Functionalization of Immune Disease-Associated Variants

Understanding causal variants in autoimmune disease.
YeResearchTopic3 v03

While current technologies have led to discovery of many genetic variants, their functions are not well studied. Our lab is interested in characterizing the causal variants associated with autoimmune disease and the role they play. In our efforts to immunophenotype 1.2 millions PBMCs in 165 lupus patients, we have mapped thousands of genetic variants that are shared and specific in multiple circulating immune cell types. By integrating GWAS data, they were further identified to be associated with several autoimmune diseases and Alzheimer’s disease in addition to SLE. In another study to analyze the co-accessible chromatin regions in activated T cells from 105 individuals, we have identified thousands of genetic variants that are associated with multiple autoimmune disease including Celiac’s and Crohn’s disease and Rheumatoid Arthritis. Further analysis have shown these variants modulates cis-regulatory elements to influence gene expressions in various T cell populations.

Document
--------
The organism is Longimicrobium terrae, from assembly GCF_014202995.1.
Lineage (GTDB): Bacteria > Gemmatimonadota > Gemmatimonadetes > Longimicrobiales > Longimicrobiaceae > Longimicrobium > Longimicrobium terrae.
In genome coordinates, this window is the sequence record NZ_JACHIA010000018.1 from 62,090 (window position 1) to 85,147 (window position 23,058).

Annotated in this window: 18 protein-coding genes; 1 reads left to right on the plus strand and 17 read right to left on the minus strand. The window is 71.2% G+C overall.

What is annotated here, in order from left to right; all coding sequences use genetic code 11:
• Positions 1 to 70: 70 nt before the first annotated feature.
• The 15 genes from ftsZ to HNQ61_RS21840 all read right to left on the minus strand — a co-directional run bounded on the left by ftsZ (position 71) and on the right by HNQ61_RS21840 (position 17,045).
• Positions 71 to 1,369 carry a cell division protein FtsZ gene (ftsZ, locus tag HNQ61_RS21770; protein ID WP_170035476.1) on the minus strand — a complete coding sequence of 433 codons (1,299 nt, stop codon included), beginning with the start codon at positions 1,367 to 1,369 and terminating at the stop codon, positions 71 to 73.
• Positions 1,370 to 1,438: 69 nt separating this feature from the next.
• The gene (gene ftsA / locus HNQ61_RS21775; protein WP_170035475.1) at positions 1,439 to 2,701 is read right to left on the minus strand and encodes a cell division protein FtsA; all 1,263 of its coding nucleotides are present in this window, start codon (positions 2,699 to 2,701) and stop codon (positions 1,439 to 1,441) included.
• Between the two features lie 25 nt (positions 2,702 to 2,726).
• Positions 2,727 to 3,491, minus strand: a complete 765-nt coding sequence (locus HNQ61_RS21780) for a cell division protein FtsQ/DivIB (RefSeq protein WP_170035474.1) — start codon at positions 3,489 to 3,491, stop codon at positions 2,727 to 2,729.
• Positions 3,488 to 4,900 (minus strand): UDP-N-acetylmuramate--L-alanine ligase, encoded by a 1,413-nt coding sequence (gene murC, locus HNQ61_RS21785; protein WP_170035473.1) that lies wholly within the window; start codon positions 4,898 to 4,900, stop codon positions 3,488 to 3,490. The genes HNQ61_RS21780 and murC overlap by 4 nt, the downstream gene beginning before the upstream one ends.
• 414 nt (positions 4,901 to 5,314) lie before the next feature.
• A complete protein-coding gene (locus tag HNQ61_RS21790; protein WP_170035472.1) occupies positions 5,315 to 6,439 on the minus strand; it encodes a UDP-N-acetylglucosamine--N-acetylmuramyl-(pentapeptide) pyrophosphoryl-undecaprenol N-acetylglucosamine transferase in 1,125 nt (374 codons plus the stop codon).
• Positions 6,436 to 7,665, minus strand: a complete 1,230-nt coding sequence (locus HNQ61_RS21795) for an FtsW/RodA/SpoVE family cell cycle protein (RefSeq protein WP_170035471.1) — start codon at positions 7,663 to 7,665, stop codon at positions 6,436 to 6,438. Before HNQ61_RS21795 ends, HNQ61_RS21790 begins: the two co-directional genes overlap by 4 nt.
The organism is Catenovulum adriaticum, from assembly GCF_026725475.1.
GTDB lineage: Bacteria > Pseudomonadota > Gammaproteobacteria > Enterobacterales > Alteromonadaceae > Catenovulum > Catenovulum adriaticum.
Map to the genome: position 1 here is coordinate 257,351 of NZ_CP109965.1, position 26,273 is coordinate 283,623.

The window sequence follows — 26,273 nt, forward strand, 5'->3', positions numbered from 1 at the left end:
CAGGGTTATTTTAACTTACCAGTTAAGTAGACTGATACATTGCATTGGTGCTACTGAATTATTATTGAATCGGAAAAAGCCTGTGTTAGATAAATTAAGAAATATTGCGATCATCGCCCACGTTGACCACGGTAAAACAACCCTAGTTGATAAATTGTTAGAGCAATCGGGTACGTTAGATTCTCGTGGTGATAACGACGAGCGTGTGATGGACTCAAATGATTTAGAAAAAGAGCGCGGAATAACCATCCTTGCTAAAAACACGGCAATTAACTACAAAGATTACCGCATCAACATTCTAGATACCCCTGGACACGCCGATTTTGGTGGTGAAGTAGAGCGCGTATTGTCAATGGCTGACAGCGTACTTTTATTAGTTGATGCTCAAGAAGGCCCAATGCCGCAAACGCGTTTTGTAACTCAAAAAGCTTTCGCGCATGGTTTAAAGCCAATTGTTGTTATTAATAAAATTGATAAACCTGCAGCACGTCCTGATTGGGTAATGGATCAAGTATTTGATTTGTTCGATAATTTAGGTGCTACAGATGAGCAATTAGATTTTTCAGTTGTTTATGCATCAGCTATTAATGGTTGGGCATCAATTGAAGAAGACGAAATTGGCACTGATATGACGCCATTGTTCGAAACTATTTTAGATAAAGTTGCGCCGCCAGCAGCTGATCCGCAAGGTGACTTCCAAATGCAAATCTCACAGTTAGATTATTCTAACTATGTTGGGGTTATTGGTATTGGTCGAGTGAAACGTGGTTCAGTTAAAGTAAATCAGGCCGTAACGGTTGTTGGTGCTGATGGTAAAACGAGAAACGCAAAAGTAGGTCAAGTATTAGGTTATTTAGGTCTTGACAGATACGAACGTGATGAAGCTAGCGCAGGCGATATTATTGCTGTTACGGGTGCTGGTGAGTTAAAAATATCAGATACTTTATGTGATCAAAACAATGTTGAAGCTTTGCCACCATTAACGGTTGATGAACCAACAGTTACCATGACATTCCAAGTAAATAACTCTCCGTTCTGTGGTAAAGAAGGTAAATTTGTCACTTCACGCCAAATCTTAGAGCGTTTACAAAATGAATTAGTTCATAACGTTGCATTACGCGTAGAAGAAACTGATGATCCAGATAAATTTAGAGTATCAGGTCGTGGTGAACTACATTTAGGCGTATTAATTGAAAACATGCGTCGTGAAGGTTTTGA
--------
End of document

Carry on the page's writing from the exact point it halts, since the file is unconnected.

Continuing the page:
Alumni Research Team

Rachel Gate, Co-founder of Dropprint Genomics

Andrew Lu, MSTP student at UCLA/CalTech

Lenka Maliskova, Lab Manager at UCSF Genomics Colab

Meena Subramaniam, Co-founder of Dropprint Genomics

Sasha Targ, MD student at UCSF medical school

Erden Tumurbaatar, Staff member at the Schumer lab at Stanford University


Selected Publications

Genetic Determinants of Co-Accessible Chromatin Regions in Activated T Cells across Humans
Nature Genetics. 2018
scRNA-seq Reveals the Cellular and Genetic Correlates of Systemic Lupus Erythematosus

Research Team

Matin Bikaran

Staff Research Associate

Gracie Gordon

Graduate Student, BMI, NIH F31 Award Recipient

George Hartoularos

Graduate Student, BMI, NSF Graduate Research Fellowship Recipient

MinCheol Kim

Graduate Student, MSTP, Bioengineering

David Lee

Staff Research Associate

Yang Sun, Ph.D.

Lab Manager


Media highlights of Ye Lab's research.
We Need Volunteers To Improve Our Understanding of the Human Immune System
‘AutoImmunoprofiler’ Builds on Success in Cancer Research to Advance Treatments for Autoimmune Diseases